special delivery for my mother
texas peach, sweet onion & thyme relish

I'll be on the road this week, and the first stop will be Tyler, Texas, where I'll be seeing my twin brother and his family, and spending some precious hours with my mother. I had hoped to bring a tote-full of magazines for our favorite pastime (as you'll learn, below), but, sadly, we won't be able to do that this trip. 

“I think all of us are always five years old in the presence and absence of our parents.” 

― Sherman Alexie
Twelve months since this post originally ran--a year for the elder and infirm can see significant changes in health and wellness, and this year, no different.  It's during these stretches of challenges that sweet memories sustain, the way that fresh peaches this time of year, make me think of this Texas Peach, Sweet Onion & Thyme relish, and my mother's inspiration.  

Last week, the postman brought me a very special package.

In somewhat faint, unsteady handwriting, it was addressed to me, from my Mother.  It was a manila envelope of magazine articles she had been collecting, it appreared, for the last few years. All clipped together, individually.  Some with faint notes written directly on the pictures--some legible, some, sadly, not.  Perhaps if her daughter's aging eyes could strain just a little harder, the smaller words might be made out.  Every word, precious.  Every article, garden suggestion, relish or condiment recipe, priceless, now.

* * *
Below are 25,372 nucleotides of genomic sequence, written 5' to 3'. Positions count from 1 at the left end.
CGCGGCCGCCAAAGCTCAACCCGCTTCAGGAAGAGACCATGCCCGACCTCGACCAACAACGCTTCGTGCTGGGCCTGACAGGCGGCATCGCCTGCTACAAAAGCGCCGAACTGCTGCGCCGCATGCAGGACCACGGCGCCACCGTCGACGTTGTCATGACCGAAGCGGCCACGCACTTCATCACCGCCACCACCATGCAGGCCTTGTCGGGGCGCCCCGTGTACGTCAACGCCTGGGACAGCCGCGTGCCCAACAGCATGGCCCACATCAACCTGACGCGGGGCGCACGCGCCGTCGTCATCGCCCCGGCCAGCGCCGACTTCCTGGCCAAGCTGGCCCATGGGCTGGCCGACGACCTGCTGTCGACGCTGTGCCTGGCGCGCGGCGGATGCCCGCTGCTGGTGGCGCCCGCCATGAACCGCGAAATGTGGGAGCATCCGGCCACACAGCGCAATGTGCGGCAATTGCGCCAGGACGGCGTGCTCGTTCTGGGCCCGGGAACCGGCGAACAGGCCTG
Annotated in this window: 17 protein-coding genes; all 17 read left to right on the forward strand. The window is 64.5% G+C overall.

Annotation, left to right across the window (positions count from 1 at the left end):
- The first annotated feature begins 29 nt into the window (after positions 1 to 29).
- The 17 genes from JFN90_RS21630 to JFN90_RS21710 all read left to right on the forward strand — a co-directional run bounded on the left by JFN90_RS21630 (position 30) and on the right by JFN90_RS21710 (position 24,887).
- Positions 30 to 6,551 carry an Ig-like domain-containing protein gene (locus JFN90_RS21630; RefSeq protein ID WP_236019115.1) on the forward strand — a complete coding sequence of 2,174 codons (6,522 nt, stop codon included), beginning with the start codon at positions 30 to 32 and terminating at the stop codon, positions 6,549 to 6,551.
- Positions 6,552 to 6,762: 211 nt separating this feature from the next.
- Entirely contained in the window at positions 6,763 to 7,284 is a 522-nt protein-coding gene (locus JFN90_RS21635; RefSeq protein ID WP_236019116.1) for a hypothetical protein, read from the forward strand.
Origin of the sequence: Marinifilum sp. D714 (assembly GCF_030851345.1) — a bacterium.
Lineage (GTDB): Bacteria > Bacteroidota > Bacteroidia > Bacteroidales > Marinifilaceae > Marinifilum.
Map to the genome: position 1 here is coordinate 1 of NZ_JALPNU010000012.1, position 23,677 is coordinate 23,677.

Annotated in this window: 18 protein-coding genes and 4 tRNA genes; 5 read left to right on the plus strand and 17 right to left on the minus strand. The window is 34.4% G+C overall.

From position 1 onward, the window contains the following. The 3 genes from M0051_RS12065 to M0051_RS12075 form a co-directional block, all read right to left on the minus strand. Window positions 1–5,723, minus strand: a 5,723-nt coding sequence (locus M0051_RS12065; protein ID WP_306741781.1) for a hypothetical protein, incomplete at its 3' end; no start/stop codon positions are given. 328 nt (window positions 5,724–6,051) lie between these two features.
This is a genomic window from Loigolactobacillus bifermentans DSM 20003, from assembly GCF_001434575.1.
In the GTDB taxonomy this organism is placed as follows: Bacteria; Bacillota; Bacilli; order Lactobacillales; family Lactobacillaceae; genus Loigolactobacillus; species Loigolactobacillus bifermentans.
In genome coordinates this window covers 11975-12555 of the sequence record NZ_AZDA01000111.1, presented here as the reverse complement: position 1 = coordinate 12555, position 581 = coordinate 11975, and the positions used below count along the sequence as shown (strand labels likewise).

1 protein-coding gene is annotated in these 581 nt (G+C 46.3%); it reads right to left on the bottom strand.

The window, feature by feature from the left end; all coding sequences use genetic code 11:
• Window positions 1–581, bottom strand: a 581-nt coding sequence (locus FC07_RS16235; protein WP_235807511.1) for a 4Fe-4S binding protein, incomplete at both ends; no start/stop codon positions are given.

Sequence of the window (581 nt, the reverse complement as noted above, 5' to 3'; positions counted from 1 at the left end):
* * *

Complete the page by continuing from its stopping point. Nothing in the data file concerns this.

In my earlier, carefree, somewhat clueless days of youth, a package from the postman would have been fun. We all enjoy getting (bill-free) mail, naturally.  But now, these kinds of packages, well they're all the more special.  And isn't that the way life is.  Back then, we couldn't have even imagined what life truly had in store for us.  Oh, we might have been planning the big stuff-- marriages, homes, children, careers.  But we truly had no clue about real life.  The precious details of living.  The fact they we, one day, would be older, and our parents would be older, too.

And, even with the passing of time, and the trials of aging, there are precious moments, special deliveries, that we, in our youthful, dare I say it, blithe ignorance, wouldn't have even recognized. We recognize them now.

My mother and I have always shared a love for combing through home magazines.  She, for quaint country-style home decorating ideas, me, for anything food-related, naturally, both of us, garden inspiration.  We share a love of vintage anything, and a knack for showcasing the imperfect, in new and lovely ways, whether in people, or things.

We'd spend hours flipping page upon page--stacks of magazines my mother and I, both, had saved for just such occasions.  And, because we lived so far from one another, occasions, rare.

Even more so rare, these days.  Mom has been living with Parkinson's in an assisted living facility, near my brother, who spends a great deal of his time making sure she is well-tended, and all of her needs are met.  I still live quite a distance, and don't get to see her nearly as often as we'd both like. Hence, these occasional surprises become all the more special.  The dementia from which my beautiful mother is suffering is unpredictable, at best.  Her skills and abilities will be stable for quite some time, then, with no notice, she will suffer setbacks, and small parts of her, little by little, will be gone.